First prize went to Niklas Siwczak, a mechanical engineering student at the University of Hannover in Germany. Niklas submitted an impressive aerodynamic simulation of overtaking motorcycles, which we highlighted in a previous blog post.
As the winner, Niklas won a €150 Amazon gift certificate, an invitation to our headquarters in Munich to personally present his work at SimScale and gain exclusive insights into the future of simulation technology.
We were happy to host Niklas a few weeks ago, where he was presented with his winner’s certificate and a cool poster of his winning design.
Following the award ceremony, Niklas spent the rest of the day in the engineering and development department of SimScale. He met the senior engineers and learned more about the current and future functions of the 3D engineering simulation platform. His experiences and ideas were especially valuable and will be considered in the future development of the platform.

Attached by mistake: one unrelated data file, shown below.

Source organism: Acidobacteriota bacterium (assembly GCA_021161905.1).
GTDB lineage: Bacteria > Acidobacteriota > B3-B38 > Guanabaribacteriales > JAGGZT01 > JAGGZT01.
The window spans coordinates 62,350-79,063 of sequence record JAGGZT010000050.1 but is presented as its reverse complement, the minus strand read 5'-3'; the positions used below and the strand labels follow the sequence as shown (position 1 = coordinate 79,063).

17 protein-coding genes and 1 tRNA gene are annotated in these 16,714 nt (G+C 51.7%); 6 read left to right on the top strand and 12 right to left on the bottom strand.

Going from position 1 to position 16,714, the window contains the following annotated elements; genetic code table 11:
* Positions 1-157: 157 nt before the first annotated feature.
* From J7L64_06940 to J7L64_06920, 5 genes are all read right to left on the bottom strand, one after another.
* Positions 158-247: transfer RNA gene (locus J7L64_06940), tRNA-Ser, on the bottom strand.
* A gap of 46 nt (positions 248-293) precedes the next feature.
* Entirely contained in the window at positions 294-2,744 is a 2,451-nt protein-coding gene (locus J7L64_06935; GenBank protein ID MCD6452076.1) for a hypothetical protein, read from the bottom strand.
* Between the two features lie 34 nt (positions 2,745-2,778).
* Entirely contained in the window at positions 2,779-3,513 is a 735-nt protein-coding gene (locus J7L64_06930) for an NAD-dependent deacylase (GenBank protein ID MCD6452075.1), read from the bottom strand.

Interview with Niklas Siwczak
We also did a brief interview of Niklas about some of his thoughts about simulation.
What did you submit to the SimScale competition?
Niklas: I simulated the airflow of two overtaking motorbikes, and the result shows the benefits the trailing rider obtains from the lead rider.
Why do you think students should learn computer-aided engineering?
Niklas: First, it’s practical experience for engineering students. Furthermore, it’s great to understand real-world applications and physics, and, of course, you are able to develop and improve your own designs and products.
What are the most important benefits of SimScale, from your student perspective?
Niklas: You can use it anywhere and anytime, so you don’t need special hardware like local computing power. It’s free for students and you have a library where you can see projects that have been done before.
What are your overall experiences with SimScale that all students should know?
As a future engineer, I’m fascinated by the idea of testing my own product ideas virtually on a computer, with the help of simulation. Opportunities to engage with this kind of technology while still in school are limited because the required software programs and high-performance computers are not easily accessible. It’s a great help for me that these tools are now available through a web browser, and are free for students.
Thanks for spending the day with us, Niklas! We look forward to working more with you and with many thousands of students around the world through our Academic Program.